UTEP signee Isaac Hamilton denied release by NCAA


Less than a year ago, UTEP though it had landed one of its best recruits of all-time in guard Isaac Hamilton, but things have derailed the relationship between the two parties in recent months. However, Hamilton’s pending exile has run into a stumbling block on Friday, and as usual, that stumbling block was the NCAA.

After signing a National Letter of Intent with the UTEP Miners in November, Hamilton asked for his release in order to be closer to his ailing grandmother. There have been several situations in recent years where recruits have been permitted to back out of such commitments for similar circumstances, but in this instance, head coach Tim Floyd blocked the release. Then, it was escalated to the NCAA, and the decision came down on Friday that Hamilton wouldn’t be permitted to play in 2013-2014 at any school other than UTEP.

Back in July (when Floyd was railing against the possible loss of his best recruit), the UTEP head coach was quoted as saying this to ESPN:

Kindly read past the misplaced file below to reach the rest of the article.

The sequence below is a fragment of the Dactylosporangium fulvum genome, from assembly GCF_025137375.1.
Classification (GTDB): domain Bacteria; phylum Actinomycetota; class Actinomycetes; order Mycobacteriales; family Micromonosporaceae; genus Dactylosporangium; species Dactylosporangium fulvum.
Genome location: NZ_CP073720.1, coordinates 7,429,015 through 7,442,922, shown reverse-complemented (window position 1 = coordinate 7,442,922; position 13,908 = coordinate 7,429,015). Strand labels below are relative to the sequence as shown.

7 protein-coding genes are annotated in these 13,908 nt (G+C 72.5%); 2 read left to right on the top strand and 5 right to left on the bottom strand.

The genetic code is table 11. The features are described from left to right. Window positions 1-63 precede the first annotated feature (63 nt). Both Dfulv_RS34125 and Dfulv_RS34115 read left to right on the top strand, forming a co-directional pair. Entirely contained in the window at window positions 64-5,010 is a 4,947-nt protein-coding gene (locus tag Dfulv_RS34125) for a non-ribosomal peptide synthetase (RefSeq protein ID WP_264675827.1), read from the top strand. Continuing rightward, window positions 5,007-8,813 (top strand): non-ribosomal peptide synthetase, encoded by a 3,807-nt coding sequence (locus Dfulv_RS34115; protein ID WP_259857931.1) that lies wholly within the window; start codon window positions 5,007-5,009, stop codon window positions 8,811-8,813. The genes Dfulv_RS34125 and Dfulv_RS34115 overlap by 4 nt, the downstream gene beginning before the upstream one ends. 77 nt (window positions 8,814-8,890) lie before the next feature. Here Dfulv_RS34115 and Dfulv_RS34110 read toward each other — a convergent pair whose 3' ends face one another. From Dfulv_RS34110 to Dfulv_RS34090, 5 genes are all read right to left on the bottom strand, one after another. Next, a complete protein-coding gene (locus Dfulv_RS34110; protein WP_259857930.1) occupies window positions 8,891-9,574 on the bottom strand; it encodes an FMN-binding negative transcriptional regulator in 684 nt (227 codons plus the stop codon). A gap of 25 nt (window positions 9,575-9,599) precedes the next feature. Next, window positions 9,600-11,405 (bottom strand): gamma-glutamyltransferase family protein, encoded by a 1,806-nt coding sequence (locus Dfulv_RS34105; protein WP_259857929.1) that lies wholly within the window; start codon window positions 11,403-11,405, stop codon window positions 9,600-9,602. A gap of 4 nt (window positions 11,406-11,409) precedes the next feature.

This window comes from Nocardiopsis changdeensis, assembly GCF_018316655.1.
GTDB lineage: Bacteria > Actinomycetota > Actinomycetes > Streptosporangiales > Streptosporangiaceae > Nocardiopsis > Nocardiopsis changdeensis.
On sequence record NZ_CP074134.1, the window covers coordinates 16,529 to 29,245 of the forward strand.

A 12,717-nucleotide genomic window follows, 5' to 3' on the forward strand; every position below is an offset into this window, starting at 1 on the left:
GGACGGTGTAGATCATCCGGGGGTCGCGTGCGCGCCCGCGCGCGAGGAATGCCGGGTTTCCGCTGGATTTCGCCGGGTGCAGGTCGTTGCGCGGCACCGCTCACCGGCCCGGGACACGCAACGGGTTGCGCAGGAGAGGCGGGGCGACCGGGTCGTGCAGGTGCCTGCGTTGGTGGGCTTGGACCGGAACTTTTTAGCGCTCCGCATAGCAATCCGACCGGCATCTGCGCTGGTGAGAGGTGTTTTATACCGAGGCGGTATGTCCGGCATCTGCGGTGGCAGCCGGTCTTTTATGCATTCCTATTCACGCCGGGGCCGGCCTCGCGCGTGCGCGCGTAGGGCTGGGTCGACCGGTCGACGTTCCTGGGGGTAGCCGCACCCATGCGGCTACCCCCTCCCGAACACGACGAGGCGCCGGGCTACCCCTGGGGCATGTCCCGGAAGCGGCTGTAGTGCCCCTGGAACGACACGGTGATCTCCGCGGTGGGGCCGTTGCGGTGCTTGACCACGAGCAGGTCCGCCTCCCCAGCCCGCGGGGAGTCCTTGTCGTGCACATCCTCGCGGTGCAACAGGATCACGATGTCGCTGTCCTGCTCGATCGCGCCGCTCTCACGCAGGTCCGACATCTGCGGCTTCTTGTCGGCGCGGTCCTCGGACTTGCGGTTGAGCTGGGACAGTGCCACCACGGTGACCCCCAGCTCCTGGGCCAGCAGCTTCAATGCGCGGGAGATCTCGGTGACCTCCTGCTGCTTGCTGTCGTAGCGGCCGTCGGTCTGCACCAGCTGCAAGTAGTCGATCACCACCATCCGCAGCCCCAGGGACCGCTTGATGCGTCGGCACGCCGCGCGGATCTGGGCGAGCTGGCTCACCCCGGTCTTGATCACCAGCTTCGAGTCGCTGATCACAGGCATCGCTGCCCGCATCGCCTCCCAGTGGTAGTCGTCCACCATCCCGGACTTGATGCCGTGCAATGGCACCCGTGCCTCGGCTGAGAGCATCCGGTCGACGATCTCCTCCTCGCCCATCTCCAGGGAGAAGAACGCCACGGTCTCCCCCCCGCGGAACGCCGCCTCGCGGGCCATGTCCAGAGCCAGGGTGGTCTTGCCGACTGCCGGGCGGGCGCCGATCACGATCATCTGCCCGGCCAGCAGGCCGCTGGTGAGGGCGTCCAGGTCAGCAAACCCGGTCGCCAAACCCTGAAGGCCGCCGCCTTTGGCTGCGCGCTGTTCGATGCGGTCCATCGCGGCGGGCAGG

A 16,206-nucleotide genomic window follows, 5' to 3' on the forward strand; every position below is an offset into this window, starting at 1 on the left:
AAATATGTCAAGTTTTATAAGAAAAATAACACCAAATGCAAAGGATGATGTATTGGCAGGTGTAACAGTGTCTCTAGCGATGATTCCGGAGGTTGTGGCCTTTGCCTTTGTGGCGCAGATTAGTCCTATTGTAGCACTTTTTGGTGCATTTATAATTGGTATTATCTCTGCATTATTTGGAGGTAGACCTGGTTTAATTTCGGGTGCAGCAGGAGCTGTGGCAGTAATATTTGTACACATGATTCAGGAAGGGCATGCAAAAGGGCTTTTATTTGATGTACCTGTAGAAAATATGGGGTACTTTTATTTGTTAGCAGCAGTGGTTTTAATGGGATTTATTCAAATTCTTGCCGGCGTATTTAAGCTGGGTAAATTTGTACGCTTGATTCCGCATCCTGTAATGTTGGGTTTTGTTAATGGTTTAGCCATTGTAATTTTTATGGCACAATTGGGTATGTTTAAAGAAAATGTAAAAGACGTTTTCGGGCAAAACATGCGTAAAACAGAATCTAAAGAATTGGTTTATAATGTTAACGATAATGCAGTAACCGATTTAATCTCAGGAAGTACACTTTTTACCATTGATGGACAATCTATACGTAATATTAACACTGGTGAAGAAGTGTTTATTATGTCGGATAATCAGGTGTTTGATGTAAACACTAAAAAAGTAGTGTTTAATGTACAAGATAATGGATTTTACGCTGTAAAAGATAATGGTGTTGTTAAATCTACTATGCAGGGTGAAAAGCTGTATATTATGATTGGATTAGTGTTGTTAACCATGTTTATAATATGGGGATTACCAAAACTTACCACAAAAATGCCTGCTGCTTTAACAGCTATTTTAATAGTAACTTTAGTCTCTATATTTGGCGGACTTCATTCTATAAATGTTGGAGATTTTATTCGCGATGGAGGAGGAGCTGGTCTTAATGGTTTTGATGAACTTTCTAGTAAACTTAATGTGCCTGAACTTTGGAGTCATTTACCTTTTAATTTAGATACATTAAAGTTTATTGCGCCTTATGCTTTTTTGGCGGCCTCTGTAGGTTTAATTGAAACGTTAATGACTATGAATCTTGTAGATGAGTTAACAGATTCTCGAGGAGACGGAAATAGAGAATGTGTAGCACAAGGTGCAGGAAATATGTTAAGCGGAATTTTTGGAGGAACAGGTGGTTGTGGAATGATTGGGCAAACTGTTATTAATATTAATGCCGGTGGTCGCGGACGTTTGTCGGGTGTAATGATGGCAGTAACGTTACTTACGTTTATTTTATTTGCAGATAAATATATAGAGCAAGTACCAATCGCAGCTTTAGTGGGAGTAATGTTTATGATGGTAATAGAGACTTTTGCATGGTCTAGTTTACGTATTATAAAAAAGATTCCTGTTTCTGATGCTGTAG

"“I’m sorry his grandmother is having health problems, but what I’m doing, I’m doing for UTEP and for everyone else. The NLI is in place so you can field a team. Young people don’t have to sign a national letter of intent. You can sign a scholarship paper. The policy is in place to protect the institutions after they’ve spent all this money in recruiting and built their schedule around and turned down other players.”"

Frankly, I couldn’t disagree more with this stance, and the majority of the public likely shares the same view. Coaches are permitted to freely move about the country without penalty, and in this case, there is a defined reason that Hamilton would have been released. However, the ever-inconsistent NCAA has ruled against him, and that is that.

It appears as if Hamilton will continue to fight against this ruling, and he will likely enroll elsewhere, even if he is forced to sit out a season. My only response for that is “good for you” on behalf of Hamilton, and I wish the young man the best in his quest for a new university.